Accreditation and Quality Assurance (v.18, #6)

Method validation by H. Emons (457-458).

House-of-security approach to measurement in analytical chemistry: quantification of human error using expert judgments by Ilya Kuselman; Elena Kardash; Emil Bashkansky; Francesca Pennecchi; Stephen L. R. Ellison; Karen Ginsbury; Malka Epstein; Aleš Fajgelj; Yury Karpov (459-467).
A new technique for quantification of human errors in chemical analysis using expert judgments is described. This technique is based on the house-of-security approach developed recently in the field of safety and security for prevention of terrorist and criminal attacks against an organization. The following relative quantification parameters (expressed in %) are proposed in the technique: (a) likelihood score of human error in a chemical analytical measurement/testing method, (b) severity score of human error for reliability of the test results, (c) importance score of a component of a laboratory quality system, and (d) effectiveness score of the quality system as a whole in preventing/blocking human error. As an example, 34 scenarios of human error in pH measurement of groundwater are discussed and quantified.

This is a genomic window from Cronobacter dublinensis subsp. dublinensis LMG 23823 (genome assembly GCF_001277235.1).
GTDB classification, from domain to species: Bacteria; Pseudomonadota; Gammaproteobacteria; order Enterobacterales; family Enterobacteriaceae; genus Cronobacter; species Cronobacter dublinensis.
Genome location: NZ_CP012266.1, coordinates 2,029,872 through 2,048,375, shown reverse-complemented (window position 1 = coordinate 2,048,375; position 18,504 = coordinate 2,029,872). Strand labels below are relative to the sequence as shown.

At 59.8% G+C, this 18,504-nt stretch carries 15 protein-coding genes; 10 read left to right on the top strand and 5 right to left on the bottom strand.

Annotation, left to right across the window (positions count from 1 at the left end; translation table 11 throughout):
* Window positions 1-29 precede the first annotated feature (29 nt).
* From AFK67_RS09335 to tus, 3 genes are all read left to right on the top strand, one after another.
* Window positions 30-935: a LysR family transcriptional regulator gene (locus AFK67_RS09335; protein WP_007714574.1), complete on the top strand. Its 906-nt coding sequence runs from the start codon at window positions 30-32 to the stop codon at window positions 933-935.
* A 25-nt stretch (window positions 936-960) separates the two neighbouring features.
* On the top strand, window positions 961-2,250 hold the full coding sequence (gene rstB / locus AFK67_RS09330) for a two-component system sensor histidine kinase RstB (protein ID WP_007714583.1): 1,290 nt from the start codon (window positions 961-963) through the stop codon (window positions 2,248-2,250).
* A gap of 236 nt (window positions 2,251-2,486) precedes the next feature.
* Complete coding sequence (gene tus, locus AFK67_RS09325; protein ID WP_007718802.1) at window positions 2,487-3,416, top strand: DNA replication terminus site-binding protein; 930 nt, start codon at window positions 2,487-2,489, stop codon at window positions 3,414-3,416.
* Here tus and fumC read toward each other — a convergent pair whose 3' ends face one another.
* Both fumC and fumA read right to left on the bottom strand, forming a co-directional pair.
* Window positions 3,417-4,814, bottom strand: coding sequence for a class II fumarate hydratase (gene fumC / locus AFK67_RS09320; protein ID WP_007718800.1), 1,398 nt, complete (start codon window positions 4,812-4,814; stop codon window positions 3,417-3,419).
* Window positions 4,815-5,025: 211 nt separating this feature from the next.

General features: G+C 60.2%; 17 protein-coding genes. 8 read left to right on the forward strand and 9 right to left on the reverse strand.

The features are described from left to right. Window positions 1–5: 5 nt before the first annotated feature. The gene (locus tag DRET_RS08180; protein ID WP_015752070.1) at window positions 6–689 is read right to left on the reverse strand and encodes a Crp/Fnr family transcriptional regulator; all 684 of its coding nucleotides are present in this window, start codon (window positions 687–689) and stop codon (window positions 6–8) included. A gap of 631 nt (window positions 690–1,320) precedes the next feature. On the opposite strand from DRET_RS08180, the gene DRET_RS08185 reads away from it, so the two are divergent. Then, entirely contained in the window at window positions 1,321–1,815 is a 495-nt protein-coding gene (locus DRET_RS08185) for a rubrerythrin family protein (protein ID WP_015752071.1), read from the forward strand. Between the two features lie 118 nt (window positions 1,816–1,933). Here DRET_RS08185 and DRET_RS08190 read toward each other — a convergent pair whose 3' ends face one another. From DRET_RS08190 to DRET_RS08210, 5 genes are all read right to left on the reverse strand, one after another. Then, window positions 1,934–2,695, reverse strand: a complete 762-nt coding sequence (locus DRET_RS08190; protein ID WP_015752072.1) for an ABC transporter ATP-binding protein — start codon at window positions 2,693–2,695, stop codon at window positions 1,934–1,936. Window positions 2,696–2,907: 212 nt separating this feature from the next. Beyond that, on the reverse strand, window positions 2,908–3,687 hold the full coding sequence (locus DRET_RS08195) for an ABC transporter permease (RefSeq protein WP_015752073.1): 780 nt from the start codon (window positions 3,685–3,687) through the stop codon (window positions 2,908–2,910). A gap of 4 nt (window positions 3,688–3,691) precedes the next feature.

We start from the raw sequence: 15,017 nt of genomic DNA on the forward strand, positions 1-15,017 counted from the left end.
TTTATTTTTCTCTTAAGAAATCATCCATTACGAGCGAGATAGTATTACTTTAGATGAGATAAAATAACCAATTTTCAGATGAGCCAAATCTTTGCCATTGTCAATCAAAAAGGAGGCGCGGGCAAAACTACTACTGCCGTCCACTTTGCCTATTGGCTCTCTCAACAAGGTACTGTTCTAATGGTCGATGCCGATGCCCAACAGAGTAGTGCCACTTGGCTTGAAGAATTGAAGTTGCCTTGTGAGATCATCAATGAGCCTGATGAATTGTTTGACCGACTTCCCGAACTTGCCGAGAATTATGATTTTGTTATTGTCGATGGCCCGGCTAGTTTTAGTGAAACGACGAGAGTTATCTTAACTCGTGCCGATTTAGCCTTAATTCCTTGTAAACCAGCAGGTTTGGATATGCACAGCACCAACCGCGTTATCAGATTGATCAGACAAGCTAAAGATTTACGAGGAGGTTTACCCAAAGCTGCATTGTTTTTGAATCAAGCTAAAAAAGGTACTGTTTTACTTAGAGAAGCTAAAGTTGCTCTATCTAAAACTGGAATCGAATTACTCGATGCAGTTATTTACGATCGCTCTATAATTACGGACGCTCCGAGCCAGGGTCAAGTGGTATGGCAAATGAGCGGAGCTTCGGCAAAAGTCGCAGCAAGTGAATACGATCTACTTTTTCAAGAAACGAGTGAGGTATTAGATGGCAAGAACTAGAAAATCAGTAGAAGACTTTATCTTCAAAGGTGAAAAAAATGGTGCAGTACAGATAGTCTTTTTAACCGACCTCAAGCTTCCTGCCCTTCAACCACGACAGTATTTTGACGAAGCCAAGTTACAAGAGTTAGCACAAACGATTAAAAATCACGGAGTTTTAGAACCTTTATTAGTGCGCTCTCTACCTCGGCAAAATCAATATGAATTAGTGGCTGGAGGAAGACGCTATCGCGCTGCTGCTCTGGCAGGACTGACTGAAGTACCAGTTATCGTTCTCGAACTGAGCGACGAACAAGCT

Keywords: Human error quantification; Analytical chemistry; Metrology; Quality assurance; Reliability; Atypical test results; House-of-security approach

Pitzer ion activities in mixed electrolytes for calibration of ion-selective electrodes used in clinical chemistry by Frank Bastkowski; Petra Spitzer; Ralf Eberhardt; Beatrice Adel; Samuel Wunderli; Daniel Berdat; Hanspeter Andres; Olivier Brunschwig; Michal Máriássy; Roger Fehér; Caspar Demuth; Fabiano Barbieri Gonzaga; Paulo Paschoal Borges; Wiler Batista da Silva Junior; Alena Vospělová; Martina Vičarová; Sirinapha Srithongtim (469-479).
Metrological comparability as well as reliability of ion activity results measured with ion-selective electrodes (ISE) was investigated within the framework of an interlaboratory comparison between eight partners from national metrology institutes and expert laboratories. Two electrolyte solutions containing the clinically most relevant ions sodium, potassium, magnesium, calcium and chloride having ion activities near the physiological range served as samples. The calibration of the measurement set-ups of the participants was carried out using gravimetrically prepared aqueous electrolyte solutions. The ion activities of these calibration standards were calculated by means of the semi-empirical Pitzer model. The measurement uncertainty of the measurement results was calculated according to the guide to the expression of uncertainty in measurement, GUM. Based on a new scale for ion activities traceable to the SI system of units, comparability and reliability of ISE measurement results of clinically relevant ions is realised.